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Government should “come clean” over A75, says MSP

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By Euan Maxwell
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Government should “come clean” over A75, says MSP
COME CLEAN CALLS . . . Finlay Carson, MSP for Galloway and West Dumfries

AN MSP from the region has called on the Scottish Government to “come clean” on its intentions to improve the A75.

Galloway and West Dumfries representative Finlay Carson has renewed calls for investment in the trunk road.

A nationwide transport infrastructure review published by the UK Government earlier this year said maintaining and improving the route is “crucially and strategically” important towards enhancing connectivity across the country.

During a debate on Scotland’s roads at Holyrood, Mr Carson challenged Transport Minister Graeme Day on the issue.

He said: “Does the minister agree that the Scottish Government needs to put aside its petty and divisive position and work with the UK Government, particularly if the Hendy report recommends major investment in the A75 for the good of the whole nation, and given that my constituents do not really care what purse the money comes from?”

Responding, Mr Day said the UK Government “needs to show some respect for the devolution settlement”.

He added: “We have adopted a focused and rigorously assessed approach to investing in our road network that balances the needs of our people with our climate ambitions, and we will continue to do so.”

The Minister said that following COP26, there is a need for the Government to “shift away from spending money on new road projects” and increase spending on public transport and active travel.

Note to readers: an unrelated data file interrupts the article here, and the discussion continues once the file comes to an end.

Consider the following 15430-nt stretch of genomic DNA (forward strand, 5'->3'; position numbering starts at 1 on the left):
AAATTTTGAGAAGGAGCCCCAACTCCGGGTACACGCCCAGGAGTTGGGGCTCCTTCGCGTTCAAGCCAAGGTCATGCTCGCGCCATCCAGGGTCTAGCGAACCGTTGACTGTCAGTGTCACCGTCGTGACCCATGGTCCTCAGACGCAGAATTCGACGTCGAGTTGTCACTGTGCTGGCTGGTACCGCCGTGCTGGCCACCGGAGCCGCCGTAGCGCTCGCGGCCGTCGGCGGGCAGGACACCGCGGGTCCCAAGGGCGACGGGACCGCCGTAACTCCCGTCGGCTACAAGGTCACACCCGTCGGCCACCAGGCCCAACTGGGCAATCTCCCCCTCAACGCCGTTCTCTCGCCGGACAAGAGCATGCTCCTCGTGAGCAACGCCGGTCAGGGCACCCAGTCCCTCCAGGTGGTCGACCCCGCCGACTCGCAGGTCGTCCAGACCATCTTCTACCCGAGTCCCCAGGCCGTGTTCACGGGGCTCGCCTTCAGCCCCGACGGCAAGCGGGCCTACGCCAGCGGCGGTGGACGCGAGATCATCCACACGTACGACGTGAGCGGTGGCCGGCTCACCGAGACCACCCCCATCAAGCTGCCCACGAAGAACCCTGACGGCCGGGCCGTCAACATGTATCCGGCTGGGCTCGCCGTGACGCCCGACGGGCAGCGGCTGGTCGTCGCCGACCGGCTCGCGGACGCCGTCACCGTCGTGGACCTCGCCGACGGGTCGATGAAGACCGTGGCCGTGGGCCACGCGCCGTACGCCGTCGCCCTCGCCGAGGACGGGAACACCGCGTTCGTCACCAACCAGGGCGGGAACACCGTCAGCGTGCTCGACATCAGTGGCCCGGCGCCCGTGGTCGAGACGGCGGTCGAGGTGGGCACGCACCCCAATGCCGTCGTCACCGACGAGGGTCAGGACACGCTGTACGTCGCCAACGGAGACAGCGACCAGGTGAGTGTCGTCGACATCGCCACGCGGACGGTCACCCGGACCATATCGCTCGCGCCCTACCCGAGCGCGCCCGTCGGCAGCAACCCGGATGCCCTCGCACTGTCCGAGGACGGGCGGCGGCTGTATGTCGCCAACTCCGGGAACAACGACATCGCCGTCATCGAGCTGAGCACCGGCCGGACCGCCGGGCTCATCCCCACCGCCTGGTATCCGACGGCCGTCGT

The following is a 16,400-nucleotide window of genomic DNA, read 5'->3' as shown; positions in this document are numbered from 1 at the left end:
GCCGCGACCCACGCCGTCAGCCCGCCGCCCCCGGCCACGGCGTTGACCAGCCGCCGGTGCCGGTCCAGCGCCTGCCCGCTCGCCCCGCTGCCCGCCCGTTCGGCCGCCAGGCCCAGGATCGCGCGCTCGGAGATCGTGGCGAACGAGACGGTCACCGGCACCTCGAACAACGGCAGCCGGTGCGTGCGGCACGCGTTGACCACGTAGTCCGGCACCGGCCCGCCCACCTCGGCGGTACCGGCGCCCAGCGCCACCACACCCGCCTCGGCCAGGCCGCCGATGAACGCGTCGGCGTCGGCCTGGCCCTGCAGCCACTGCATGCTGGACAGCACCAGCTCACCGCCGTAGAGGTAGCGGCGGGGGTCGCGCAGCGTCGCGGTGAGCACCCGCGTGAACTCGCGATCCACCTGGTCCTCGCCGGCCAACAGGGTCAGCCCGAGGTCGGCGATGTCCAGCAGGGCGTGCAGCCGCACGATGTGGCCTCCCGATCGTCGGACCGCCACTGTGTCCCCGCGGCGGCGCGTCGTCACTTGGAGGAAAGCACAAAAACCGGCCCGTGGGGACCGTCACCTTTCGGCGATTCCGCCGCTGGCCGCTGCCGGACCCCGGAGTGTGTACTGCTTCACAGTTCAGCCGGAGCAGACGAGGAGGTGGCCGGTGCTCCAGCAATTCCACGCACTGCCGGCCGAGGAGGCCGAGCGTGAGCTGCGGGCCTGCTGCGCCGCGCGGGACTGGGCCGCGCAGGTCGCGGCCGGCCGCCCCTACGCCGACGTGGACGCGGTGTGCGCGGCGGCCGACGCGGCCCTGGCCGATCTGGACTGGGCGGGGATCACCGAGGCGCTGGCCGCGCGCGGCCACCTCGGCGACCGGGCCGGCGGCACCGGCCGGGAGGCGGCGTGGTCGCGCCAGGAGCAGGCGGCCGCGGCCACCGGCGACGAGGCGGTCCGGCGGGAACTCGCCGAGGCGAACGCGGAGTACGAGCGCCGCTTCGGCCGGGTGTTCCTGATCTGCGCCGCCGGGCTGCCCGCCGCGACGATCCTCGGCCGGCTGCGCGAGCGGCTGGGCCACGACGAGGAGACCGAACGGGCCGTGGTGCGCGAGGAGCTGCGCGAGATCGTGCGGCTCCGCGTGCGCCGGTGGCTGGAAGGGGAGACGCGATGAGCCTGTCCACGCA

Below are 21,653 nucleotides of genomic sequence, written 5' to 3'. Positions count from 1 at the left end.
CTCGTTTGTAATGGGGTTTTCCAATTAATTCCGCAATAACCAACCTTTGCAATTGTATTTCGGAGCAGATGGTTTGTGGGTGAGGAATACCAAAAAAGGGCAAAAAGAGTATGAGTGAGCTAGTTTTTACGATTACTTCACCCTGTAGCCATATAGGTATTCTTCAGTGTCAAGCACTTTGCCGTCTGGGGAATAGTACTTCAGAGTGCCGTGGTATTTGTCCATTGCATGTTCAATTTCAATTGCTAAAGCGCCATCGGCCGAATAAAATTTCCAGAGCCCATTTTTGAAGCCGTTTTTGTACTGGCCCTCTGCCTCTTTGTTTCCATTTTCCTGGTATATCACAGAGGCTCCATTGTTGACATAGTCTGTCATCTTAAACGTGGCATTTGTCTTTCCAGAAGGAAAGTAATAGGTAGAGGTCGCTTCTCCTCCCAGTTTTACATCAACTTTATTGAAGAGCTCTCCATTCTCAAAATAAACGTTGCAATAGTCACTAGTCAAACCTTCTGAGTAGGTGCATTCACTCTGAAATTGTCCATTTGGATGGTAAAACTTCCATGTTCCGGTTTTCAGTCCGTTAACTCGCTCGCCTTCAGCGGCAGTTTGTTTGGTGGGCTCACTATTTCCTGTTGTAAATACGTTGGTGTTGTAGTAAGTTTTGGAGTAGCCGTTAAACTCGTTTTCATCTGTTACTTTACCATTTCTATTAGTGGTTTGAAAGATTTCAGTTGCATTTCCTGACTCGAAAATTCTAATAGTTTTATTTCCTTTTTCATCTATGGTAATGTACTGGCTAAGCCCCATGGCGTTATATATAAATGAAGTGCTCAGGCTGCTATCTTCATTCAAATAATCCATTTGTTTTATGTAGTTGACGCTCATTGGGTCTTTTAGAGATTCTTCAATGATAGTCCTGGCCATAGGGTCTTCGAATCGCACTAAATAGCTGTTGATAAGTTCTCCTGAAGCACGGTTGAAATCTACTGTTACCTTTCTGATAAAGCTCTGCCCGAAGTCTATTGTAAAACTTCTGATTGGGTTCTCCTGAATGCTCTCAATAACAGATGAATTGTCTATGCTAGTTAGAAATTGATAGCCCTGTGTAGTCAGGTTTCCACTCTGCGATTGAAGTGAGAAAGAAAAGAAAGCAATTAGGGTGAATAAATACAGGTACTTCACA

Mr Day added he will set out plans for future investment in Scotland’s transport network in the Government’s upcoming second Strategic Transport Projects Review.

Ahead of the debate, Mr Carson said it would be a “real test” as to where the Government sat on plans to fund the dualling of the Gretna to Stranraer road, adding it was time for ministers to “come clean” on the subject.

But he seemed largely unsatisfied following his exchange with Mr Day, saying: “I think the transport minister needs to remember that Scotland is served by two parliaments – one that wants to invest in improving the A75 because of the significant impact it will bring to the national economy as well as that in the south west corner of Scotland, all too often forgotten by the Nationalist administrations over the last 14 years.

“Instead the other parliament and its ministers would rather play constitutional politics despite the obvious benefits any road improvements would bring to the south west.

“I know that my constituents do not care where the money comes from to upgrade the A75 and A77 as they just want to see the investment going in to sustain crucial routes in this area.”

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